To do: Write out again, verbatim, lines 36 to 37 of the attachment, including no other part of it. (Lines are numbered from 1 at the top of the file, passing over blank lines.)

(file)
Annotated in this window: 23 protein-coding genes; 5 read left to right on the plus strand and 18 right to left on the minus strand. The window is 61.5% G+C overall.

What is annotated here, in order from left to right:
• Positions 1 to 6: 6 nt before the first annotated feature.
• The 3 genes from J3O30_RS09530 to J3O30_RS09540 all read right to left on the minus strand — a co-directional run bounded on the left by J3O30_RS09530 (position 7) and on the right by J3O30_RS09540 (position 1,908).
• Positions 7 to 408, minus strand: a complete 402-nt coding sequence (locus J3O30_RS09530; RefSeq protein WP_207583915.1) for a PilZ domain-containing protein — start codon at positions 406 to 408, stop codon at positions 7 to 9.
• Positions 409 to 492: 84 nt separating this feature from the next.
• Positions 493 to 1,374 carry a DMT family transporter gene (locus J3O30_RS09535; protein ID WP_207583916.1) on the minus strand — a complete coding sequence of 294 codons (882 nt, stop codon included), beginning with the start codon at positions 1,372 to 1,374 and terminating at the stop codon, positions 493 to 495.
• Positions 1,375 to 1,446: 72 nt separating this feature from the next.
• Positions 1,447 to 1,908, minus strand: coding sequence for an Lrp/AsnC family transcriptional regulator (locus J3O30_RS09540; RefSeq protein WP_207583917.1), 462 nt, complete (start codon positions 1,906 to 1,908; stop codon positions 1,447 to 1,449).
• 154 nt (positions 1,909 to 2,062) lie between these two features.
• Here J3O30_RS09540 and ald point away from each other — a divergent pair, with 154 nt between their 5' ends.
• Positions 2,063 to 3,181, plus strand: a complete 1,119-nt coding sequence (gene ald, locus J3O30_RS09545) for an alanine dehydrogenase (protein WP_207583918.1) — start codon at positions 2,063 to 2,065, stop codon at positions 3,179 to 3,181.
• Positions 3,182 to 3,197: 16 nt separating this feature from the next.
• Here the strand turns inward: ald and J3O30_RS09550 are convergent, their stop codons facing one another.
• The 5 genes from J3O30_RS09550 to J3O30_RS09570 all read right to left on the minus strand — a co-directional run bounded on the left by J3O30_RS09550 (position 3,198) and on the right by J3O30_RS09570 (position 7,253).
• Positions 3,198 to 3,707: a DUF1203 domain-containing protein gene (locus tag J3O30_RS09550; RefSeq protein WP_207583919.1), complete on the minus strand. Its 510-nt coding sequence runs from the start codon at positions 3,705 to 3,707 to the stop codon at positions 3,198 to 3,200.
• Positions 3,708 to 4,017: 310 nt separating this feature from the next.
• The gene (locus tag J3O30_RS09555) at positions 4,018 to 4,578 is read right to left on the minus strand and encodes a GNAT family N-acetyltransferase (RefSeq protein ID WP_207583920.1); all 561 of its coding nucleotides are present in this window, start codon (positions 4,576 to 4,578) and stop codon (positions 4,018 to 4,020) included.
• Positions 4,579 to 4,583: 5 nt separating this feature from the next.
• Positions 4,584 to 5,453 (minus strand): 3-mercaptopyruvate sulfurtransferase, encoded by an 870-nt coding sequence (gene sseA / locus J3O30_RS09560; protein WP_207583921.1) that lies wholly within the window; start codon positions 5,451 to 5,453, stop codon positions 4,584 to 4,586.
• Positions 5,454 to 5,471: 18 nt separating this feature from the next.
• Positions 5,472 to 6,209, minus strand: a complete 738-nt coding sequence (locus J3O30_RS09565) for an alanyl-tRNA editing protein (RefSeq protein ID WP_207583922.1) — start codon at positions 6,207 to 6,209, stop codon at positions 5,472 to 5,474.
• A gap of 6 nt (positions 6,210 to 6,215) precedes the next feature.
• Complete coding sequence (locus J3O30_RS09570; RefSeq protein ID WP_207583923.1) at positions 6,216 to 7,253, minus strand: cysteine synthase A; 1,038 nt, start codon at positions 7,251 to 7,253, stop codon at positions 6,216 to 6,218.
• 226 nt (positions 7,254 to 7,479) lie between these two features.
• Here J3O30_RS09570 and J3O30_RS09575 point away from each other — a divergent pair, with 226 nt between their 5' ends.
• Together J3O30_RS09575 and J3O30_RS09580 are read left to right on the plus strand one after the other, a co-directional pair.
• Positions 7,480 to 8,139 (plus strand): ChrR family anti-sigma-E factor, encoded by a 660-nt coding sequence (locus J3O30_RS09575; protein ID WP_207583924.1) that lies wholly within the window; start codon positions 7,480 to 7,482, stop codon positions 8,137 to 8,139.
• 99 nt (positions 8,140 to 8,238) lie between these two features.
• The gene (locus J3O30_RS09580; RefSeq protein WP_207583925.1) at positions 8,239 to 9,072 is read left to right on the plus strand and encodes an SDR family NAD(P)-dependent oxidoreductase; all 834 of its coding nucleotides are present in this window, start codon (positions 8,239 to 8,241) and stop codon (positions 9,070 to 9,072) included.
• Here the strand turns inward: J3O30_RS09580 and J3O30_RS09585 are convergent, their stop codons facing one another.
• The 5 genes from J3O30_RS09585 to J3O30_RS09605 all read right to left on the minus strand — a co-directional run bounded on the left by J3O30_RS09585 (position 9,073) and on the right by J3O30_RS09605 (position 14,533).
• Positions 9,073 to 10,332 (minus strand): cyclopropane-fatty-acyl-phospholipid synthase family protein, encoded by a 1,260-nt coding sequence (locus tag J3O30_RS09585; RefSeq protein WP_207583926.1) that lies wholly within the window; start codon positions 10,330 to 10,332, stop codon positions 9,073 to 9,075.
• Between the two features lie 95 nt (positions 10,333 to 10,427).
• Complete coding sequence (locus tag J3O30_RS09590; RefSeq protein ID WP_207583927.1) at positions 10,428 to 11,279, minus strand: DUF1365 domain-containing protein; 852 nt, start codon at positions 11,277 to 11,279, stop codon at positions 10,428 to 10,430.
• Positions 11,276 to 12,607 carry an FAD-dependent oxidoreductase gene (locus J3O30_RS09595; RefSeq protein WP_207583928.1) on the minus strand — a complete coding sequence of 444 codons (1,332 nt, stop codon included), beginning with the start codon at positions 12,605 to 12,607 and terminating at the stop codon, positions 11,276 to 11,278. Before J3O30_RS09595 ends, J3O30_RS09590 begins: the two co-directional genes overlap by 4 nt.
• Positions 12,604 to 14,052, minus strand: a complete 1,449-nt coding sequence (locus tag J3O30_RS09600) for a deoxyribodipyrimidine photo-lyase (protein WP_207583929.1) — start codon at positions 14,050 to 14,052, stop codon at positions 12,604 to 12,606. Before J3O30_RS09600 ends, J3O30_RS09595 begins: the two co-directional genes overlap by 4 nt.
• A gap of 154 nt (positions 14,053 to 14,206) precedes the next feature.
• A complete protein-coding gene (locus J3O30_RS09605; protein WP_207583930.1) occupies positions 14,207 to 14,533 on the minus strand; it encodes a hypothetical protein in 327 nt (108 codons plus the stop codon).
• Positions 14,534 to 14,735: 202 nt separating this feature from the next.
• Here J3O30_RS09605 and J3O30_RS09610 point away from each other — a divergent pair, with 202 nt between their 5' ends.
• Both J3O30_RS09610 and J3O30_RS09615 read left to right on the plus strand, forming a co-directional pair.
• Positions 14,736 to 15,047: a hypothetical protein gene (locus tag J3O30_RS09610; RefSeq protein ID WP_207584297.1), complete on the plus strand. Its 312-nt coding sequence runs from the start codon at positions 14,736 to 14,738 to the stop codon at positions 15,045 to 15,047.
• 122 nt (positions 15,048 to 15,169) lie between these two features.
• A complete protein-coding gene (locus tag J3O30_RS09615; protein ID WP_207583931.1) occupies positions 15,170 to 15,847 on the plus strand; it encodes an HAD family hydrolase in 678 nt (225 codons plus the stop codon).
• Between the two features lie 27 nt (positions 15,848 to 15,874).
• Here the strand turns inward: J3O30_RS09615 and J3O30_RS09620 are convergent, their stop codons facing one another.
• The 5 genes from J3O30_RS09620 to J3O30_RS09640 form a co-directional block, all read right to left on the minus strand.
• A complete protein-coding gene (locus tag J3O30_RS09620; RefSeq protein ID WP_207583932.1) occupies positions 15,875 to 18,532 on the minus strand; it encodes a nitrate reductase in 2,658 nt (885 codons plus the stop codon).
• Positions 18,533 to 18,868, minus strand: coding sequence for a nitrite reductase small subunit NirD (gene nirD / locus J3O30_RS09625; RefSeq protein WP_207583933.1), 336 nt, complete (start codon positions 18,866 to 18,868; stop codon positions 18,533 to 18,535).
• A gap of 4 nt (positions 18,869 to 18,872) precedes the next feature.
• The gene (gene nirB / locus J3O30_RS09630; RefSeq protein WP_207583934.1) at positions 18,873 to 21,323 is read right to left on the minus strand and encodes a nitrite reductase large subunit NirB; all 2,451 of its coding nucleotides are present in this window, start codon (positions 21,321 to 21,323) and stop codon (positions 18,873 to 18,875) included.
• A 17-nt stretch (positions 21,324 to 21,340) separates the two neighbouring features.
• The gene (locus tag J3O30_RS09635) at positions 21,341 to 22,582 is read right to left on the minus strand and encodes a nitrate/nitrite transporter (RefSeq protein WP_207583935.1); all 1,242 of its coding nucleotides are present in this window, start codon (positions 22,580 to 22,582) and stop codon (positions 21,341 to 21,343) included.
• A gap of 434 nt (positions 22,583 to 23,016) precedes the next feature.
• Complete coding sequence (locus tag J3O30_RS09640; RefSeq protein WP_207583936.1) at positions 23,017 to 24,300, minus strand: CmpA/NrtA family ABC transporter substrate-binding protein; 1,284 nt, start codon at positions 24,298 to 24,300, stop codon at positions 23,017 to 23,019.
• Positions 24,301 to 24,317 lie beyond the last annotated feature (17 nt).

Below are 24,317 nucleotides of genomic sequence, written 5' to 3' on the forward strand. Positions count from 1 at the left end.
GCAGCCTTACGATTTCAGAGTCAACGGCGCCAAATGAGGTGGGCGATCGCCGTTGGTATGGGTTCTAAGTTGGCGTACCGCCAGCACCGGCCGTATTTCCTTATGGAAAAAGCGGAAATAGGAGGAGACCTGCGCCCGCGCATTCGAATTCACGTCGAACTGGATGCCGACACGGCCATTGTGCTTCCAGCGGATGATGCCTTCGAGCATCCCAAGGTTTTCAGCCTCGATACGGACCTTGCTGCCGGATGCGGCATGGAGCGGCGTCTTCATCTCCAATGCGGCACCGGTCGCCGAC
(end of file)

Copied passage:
• Positions 11,276 to 12,607 carry an FAD-dependent oxidoreductase gene (locus J3O30_RS09595; RefSeq protein WP_207583928.1) on the minus strand — a complete coding sequence of 444 codons (1,332 nt, stop codon included), beginning with the start codon at positions 12,605 to 12,607 and terminating at the stop codon, positions 11,276 to 11,278. Before J3O30_RS09595 ends, J3O30_RS09590 begins: the two co-directional genes overlap by 4 nt.
• Positions 12,604 to 14,052, minus strand: a complete 1,449-nt coding sequence (locus tag J3O30_RS09600) for a deoxyribodipyrimidine photo-lyase (protein WP_207583929.1) — start codon at positions 14,050 to 14,052, stop codon at positions 12,604 to 12,606. Before J3O30_RS09600 ends, J3O30_RS09595 begins: the two co-directional genes overlap by 4 nt.